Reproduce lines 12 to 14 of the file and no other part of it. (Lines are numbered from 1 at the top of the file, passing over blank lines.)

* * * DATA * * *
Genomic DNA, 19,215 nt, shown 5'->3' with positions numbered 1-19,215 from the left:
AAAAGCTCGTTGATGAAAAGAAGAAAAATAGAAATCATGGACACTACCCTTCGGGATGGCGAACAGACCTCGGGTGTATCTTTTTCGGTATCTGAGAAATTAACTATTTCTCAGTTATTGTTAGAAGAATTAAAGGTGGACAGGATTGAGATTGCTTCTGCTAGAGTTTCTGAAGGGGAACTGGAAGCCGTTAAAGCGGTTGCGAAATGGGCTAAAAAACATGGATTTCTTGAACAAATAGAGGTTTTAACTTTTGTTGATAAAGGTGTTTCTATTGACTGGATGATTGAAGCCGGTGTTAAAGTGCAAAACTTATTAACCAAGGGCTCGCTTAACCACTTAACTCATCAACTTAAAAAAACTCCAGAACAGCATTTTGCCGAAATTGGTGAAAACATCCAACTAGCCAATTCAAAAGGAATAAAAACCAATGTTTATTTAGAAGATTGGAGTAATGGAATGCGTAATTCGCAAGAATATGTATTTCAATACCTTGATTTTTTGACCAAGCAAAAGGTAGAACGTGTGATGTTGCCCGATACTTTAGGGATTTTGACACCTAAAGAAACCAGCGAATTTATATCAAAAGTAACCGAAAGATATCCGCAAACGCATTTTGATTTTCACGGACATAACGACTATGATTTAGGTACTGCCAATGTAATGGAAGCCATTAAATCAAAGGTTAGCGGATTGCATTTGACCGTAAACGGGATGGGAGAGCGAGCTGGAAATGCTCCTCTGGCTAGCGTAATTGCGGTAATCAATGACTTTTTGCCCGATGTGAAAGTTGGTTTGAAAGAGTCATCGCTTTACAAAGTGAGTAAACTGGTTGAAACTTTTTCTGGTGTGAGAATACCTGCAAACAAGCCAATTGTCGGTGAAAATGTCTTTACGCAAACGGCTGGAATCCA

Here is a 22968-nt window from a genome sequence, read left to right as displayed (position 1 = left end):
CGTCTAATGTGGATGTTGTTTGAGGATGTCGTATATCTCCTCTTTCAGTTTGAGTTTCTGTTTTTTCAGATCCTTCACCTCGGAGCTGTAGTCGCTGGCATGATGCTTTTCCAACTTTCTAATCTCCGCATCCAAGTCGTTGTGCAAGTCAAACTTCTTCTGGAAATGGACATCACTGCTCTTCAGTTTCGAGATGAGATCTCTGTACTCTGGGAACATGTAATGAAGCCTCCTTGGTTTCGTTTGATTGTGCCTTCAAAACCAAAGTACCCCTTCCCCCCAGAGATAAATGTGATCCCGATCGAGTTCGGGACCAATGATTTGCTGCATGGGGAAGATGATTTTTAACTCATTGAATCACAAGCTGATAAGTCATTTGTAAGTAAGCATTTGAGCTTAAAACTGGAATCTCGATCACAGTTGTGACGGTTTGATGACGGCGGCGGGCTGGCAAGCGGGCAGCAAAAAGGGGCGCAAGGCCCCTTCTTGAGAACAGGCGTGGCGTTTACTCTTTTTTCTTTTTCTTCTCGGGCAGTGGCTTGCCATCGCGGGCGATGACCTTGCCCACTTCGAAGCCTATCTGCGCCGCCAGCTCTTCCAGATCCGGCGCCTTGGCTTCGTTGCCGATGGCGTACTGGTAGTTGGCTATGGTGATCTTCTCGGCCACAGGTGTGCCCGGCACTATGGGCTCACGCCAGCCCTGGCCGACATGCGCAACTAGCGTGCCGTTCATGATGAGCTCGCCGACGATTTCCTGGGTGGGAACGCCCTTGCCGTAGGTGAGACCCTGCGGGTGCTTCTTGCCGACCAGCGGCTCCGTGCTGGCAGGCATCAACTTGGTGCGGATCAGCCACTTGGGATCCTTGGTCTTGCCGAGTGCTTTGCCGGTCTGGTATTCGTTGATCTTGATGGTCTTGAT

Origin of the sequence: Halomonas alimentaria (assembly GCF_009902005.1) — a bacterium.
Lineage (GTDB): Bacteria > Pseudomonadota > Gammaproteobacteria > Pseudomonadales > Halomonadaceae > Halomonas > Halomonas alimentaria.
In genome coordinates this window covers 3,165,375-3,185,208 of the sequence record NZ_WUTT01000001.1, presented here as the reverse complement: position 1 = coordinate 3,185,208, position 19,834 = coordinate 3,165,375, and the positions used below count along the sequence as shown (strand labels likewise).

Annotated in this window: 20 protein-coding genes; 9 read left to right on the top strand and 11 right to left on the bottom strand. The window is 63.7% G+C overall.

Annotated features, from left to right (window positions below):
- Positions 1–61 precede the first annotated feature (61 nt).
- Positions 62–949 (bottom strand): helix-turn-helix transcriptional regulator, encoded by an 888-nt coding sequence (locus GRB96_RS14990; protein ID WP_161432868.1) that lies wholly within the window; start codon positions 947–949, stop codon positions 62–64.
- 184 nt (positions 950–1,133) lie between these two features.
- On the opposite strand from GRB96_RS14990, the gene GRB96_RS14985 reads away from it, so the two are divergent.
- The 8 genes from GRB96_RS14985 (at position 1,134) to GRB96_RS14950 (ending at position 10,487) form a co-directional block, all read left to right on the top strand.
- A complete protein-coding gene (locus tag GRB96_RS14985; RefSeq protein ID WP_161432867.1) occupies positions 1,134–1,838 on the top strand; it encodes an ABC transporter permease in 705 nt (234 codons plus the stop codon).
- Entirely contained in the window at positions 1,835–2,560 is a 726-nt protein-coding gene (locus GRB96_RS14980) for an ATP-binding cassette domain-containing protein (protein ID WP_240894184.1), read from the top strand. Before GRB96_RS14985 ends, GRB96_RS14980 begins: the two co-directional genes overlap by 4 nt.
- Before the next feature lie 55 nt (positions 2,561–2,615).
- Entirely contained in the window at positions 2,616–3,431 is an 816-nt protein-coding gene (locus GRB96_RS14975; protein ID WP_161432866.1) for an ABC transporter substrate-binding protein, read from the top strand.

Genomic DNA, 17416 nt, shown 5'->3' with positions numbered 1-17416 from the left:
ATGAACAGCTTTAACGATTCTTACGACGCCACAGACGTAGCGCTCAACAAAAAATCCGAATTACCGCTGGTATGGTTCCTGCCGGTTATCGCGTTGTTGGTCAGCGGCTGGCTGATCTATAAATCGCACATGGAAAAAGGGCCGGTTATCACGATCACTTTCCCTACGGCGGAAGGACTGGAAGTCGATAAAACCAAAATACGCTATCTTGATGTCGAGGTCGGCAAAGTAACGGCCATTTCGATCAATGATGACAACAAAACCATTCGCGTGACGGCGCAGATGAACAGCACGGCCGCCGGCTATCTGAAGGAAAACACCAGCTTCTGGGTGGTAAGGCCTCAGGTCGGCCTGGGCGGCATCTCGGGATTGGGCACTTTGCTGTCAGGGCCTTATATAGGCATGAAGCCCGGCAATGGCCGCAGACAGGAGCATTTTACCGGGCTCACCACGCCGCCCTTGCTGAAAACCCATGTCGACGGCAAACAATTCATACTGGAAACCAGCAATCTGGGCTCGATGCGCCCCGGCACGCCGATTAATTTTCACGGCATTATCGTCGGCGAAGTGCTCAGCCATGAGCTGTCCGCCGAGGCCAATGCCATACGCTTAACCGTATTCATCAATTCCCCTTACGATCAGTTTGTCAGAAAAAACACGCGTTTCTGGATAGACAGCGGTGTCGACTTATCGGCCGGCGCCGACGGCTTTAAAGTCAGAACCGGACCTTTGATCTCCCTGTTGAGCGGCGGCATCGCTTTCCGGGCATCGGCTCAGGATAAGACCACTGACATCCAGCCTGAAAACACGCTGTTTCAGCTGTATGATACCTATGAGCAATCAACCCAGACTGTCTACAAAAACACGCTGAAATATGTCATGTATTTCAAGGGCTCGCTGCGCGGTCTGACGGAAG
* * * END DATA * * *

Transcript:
- 184 nt (positions 950–1,133) lie between these two features.
- On the opposite strand from GRB96_RS14990, the gene GRB96_RS14985 reads away from it, so the two are divergent.
- The 8 genes from GRB96_RS14985 (at position 1,134) to GRB96_RS14950 (ending at position 10,487) form a co-directional block, all read left to right on the top strand.